House Republican leaders John Boehner and Eric Cantor told Obama in a letter: "'Bipartisanship' is not writing proposals of your own behind closed doors, then unveiling them and demanding Republican support."
Unemployment rate: 9.7 percent. Presidential approval rating: 53 percent. Congressional approval: 22 percent.
It was a month of passion and poison, a cry of "baby killer" from the House floor, roiling tea party protests, ugly shouts at lawmakers and sometimes by them. In the fierce maneuvering for a health care law, Democrats rained favors in back rooms to placate deep-pocketed special interests and wavering lawmakers. Spring arrived like streaks of mud on the carpet.
It was a mess.
And it placed Obama squarely in the history books as the president who achieved what Teddy Roosevelt, Franklin Roosevelt, Harry Truman and Bill Clinton could not — a path to nearly universal health care. Under the Patient Protection and Affordable Care Act, despised insurance company practices would be forbidden and Americans would finally get the help they need to afford health insurance as well as an IRS-enforced mandate to obtain it.
"We proved that we are still a people capable of doing big things," Obama declared after the crucial House vote late the night of March 21.
Boehner steamed from the House floor in the final throes of debate. "Can you say it was done openly, with transparency and accountability, without back-room deals?" Boehner demanded. "Hell, no you can't!"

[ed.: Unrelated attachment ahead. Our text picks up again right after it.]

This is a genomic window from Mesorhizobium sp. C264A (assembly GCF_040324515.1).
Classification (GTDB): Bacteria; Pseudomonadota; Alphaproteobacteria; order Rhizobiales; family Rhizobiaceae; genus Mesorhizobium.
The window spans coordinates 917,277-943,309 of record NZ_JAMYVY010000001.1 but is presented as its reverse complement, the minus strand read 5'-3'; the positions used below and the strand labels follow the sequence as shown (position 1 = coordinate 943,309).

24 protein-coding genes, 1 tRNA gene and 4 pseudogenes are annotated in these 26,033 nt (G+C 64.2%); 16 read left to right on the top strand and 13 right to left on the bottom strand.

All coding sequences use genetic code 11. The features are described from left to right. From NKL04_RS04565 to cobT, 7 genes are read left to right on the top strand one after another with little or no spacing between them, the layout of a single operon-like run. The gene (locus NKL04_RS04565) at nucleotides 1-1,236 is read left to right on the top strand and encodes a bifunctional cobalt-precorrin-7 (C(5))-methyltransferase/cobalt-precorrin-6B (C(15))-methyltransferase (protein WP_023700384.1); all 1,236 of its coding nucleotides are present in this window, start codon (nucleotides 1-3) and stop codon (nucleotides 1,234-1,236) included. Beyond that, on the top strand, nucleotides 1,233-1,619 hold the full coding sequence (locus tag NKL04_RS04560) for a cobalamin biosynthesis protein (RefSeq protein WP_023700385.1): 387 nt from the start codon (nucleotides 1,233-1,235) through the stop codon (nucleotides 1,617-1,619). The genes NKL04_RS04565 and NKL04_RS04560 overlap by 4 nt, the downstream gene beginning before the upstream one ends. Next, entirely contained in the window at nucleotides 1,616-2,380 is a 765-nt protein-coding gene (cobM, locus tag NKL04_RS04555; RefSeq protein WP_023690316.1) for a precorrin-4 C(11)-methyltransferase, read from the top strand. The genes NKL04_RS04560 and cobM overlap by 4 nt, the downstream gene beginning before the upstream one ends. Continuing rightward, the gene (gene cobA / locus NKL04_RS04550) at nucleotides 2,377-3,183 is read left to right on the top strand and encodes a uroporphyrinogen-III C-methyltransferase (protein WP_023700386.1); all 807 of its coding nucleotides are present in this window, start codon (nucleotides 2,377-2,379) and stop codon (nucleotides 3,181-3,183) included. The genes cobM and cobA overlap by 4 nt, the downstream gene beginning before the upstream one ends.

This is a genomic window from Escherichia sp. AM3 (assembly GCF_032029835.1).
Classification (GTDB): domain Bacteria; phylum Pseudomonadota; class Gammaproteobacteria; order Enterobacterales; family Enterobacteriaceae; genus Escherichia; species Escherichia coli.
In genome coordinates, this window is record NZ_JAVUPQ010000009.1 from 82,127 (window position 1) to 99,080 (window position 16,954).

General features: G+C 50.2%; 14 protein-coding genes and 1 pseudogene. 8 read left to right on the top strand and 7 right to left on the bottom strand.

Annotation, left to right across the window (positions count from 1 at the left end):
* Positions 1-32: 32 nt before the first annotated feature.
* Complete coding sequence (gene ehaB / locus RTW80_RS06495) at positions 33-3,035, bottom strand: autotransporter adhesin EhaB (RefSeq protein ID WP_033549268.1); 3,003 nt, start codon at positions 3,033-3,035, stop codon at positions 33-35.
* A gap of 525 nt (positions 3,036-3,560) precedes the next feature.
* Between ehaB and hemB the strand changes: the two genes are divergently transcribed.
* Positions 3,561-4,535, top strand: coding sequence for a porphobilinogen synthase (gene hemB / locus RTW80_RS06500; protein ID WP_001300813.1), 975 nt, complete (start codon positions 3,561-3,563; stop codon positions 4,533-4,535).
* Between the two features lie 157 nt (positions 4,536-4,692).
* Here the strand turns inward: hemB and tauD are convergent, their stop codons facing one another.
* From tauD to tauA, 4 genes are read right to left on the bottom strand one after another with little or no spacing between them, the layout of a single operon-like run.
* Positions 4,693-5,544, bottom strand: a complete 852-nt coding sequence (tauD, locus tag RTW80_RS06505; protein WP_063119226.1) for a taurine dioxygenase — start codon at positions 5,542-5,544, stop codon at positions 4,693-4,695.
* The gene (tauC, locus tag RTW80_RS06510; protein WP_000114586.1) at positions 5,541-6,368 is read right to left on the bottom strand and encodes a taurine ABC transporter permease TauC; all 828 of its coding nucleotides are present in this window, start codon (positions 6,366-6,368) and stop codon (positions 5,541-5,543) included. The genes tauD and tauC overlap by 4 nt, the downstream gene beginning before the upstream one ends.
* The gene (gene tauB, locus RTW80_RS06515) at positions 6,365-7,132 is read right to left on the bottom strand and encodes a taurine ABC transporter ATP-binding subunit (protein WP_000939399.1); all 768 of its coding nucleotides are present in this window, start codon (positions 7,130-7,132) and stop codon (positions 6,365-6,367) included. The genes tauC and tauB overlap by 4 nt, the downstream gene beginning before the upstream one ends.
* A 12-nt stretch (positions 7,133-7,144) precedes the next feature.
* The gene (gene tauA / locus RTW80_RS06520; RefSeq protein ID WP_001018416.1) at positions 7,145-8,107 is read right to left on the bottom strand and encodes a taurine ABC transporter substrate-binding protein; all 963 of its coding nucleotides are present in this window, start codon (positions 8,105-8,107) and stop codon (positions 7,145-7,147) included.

Obama summoned exhausted aides to the Truman Balcony in the midnight hour for champagne.
"Fired up! Ready to go!" Democrats exulted at the signing two days later. Vice President Joe Biden remarked to the president, a little too close to the microphone, "This is a big (expletive deleted) deal."
Obama took his victory on the road. In Iowa he dared Republicans to try to repeal the law. You could say he taunted them.
"Go for it," he said. "Be my guest."
"If they want to have that fight, we can have it. Because I don't believe the American people are going to put the insurance industry back in the driver's seat."
Unemployment rate: 9.9 percent. Presidential approval rating: 49 percent. Congressional approval: 28 percent.
At first, it was just another tragic accident. On April 20, an explosion ripped through the Deepwater Horizon drilling rig, killing 11 crewmen and injuring 17 as the massive structure sank into the Gulf of Mexico.
Four days later, oil was found leaking nearly a mile below the surface.
Another circumstance had forced itself upon the presidency and the nation.
Unemployment rate: 9.7 percent. Presidential approval rating: 49 percent. Congressional approval: 28 percent.
The oil slick was massive and growing. Americans were becoming conversant with terms like blowout preventer, static kill and top kill. A live video feed from the ocean floor constantly reminded Americans that the government and the industry could not staunch a disaster unfolding before everyone's eyes.
"This man is working hard," Michelle Obama told a meeting of Democratic women early in the month.
"Did you plug the hole yet, Daddy?" Malia Obama asked her father late in the month.
In Utah, the tea party movement unseated Republican Sen. Bob Bennett at a state convention, signaling to both parties that a new political force was in play. The conservative grass-roots activists scored a succession of upsets in Republican primaries from Alaska to Florida. But could those people win widely in a general election? That was the burning question for the fall.
GM, rescued by government, reported its first quarterly profit since 2007.
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